After student loan forgiveness, the Education Dept. is sending some borrowers refunds. What to know

Personal finance

U.S. President Joe Biden delivers remarks at an event at Culver City Julian Dixon Library, in Culver City, California, U.S. February 21, 2024. 
Kevin Lamarque | Reuters

When Marlon Fox, a chiropractor in North Charleston, South Carolina, got his student debt forgiven last year, he was thrilled. His $119,500 balance was reset to zero.

But the good news didn’t end there. Just two months later, the U.S. Department of Education also refunded him $56,801.

The government is reviewing the accounts of borrowers who have been making payments on their federal student loans for a decade or more, in an effort to identify those eligible for forgiveness. The Education Department has a number of programs that lead to loan cancellation, but many borrowers have missed out on the relief because of confusing rules and lender mismanagement, advocates say.

So far, almost 3.9 million borrowers have gotten their education debt erased, totaling $138 billion in relief. As many as 300,000 people may be eligible for refunds, too, according to an estimate by higher education expert Mark Kantrowitz.

Here’s what to know.

Why are borrowers getting refunds?

Under the U.S. Department of Education’s income-driven repayment plans, student loan borrowers are entitled to get any of their remaining debt forgiven after 20 or 25 years. Yet many are stuck making payments long after that period.

“This is due, in part, to strong financial disincentives for student loan servicers to inform consumers about the program and their ability to qualify for it,” said Nadine Chabrier, a senior policy and litigation counsel at the Center for Responsible Lending.

The Education Department contracts with different companies to service its federal student loans, including Mohela, Nelnet and Edfinancial, and pays them more than $1 billion a year to do so. The companies earn a fee per borrower per month, which advocates say discourages transparency around loan forgiveness opportunities.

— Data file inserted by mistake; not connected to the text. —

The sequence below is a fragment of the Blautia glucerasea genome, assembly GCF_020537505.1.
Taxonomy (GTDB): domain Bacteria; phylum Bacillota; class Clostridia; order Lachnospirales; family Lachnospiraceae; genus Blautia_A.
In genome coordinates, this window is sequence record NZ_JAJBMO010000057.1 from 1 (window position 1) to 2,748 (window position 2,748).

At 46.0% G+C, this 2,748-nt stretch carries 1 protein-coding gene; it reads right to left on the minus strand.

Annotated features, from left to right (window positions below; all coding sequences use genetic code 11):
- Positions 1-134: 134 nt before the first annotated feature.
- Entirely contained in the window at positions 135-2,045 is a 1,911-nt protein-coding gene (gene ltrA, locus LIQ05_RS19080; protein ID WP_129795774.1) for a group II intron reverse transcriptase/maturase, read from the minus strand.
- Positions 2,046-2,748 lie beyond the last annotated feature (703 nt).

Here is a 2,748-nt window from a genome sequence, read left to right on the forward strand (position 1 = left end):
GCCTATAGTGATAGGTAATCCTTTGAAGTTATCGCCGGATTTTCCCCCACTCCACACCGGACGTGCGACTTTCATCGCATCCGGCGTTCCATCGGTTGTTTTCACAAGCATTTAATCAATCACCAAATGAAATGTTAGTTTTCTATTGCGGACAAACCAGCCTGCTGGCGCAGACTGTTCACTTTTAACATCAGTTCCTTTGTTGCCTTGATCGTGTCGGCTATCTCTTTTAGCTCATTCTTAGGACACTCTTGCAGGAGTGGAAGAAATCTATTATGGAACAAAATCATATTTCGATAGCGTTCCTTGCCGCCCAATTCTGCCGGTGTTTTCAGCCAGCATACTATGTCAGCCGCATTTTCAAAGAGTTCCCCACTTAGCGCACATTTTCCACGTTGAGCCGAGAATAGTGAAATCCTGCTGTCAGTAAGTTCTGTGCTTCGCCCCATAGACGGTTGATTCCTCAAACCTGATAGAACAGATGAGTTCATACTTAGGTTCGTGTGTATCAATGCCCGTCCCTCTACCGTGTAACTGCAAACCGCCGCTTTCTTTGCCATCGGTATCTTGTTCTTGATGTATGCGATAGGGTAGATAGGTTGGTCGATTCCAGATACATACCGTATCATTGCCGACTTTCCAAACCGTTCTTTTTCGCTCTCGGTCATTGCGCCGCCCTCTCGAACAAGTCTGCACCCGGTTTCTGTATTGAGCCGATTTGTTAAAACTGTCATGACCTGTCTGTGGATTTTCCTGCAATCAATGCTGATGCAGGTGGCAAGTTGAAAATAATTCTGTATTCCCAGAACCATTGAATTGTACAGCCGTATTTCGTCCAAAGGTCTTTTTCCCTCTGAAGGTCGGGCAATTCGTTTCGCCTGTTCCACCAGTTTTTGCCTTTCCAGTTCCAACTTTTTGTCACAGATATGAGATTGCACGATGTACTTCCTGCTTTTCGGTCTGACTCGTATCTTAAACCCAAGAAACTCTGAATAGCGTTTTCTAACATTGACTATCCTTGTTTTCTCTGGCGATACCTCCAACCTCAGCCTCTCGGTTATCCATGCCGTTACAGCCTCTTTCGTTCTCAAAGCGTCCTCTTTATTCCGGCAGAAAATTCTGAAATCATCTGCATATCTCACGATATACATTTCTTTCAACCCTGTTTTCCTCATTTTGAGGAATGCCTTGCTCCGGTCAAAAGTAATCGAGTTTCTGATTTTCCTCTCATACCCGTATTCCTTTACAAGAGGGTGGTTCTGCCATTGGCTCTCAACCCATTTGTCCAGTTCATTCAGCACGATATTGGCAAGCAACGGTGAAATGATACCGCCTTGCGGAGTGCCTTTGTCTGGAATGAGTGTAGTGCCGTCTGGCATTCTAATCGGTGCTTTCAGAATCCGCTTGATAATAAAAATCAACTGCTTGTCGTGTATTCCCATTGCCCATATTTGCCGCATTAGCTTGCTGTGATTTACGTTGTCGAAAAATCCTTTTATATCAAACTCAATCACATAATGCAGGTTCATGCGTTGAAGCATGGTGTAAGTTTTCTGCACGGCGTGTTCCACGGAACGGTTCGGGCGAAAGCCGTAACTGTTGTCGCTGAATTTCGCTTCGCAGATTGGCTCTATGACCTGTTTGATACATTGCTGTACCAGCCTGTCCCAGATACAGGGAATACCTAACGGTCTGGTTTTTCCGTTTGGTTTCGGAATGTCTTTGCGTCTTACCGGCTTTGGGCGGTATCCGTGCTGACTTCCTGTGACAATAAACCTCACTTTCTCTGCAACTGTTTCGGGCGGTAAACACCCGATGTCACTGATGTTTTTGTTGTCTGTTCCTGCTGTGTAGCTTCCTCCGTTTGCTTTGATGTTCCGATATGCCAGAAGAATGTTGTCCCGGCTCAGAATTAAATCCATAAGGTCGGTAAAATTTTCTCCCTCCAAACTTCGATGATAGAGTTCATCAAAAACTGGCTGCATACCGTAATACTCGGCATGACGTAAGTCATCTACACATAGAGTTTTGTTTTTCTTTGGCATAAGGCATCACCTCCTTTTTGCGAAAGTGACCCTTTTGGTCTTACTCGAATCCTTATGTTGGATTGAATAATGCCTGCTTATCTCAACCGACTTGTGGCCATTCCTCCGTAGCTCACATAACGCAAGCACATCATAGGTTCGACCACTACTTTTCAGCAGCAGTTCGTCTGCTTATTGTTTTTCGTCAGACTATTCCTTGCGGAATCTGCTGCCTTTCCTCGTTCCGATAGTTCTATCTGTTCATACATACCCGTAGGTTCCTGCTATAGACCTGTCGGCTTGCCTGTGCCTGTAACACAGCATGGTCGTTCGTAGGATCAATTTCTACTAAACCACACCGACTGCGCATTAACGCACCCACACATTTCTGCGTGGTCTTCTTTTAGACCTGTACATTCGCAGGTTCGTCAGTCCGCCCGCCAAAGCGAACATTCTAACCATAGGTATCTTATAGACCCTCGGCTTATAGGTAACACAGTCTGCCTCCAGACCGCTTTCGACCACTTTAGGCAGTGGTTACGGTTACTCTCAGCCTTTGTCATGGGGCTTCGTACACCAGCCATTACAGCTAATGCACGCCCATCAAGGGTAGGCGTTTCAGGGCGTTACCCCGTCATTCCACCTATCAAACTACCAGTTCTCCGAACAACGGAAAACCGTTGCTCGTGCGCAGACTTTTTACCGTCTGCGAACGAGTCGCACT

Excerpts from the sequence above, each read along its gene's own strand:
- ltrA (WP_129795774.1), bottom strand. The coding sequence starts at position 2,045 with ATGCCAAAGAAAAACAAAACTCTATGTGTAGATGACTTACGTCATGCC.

The service providers did not immediately respond to a request for comment.

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Even when borrowers are enrolled in these plans, servicers sometimes fail to keep a record of their qualifying payments, experts say.

“Loan servicers were not tracking the number of qualifying payments, and the automatic forgiveness was not occurring,” Kantrowitz said. “As a result, some borrowers have been making payments for years, or even decades, beyond the point at which they should have received forgiveness.”

By the time Fox’s debt was canceled, he’d been in repayment for 35 years.

Scott Buchanan, executive director of the Student Loan Servicing Alliance, a trade group for federal student loan servicers, denied that the companies benefit by veering from the government’s orders.

“We are incentivized to meet the requirements that the government sets, which includes giving borrowers the benefits that the law provides,” Buchanan said. “We are audited, and get business or lose it based on meeting those standards.”

As the Biden administration reviews the number of payments borrowers have made under income-driven repayment plans, it is canceling the debt of those who’ve been in repayment for 20 or 25 years, said Persis Yu, deputy executive director at the Student Borrower Protection Center. (The timeline to forgiveness varies by plan.)

And it is also refunding borrowers for payments they made beyond when they were eligible for cancellation.

In some cases, borrowers who’ve pursued the Public Service Loan Forgiveness program are also receiving refunds after their debt cancellation.

PSLF, signed into law by then-President George W. Bush in 2007, allows nonprofit and government employees to have their federal student loans canceled after 10 years, or 120 payments. The program has been plagued by problems, however, making people who actually get the relief a rarity.

In 2021, Karen Tongson, a professor at the University of Southern California, got her debt forgiven and was refunded $20,000 by the Education Department.

By then, she had been paying her student loans for 16 years.

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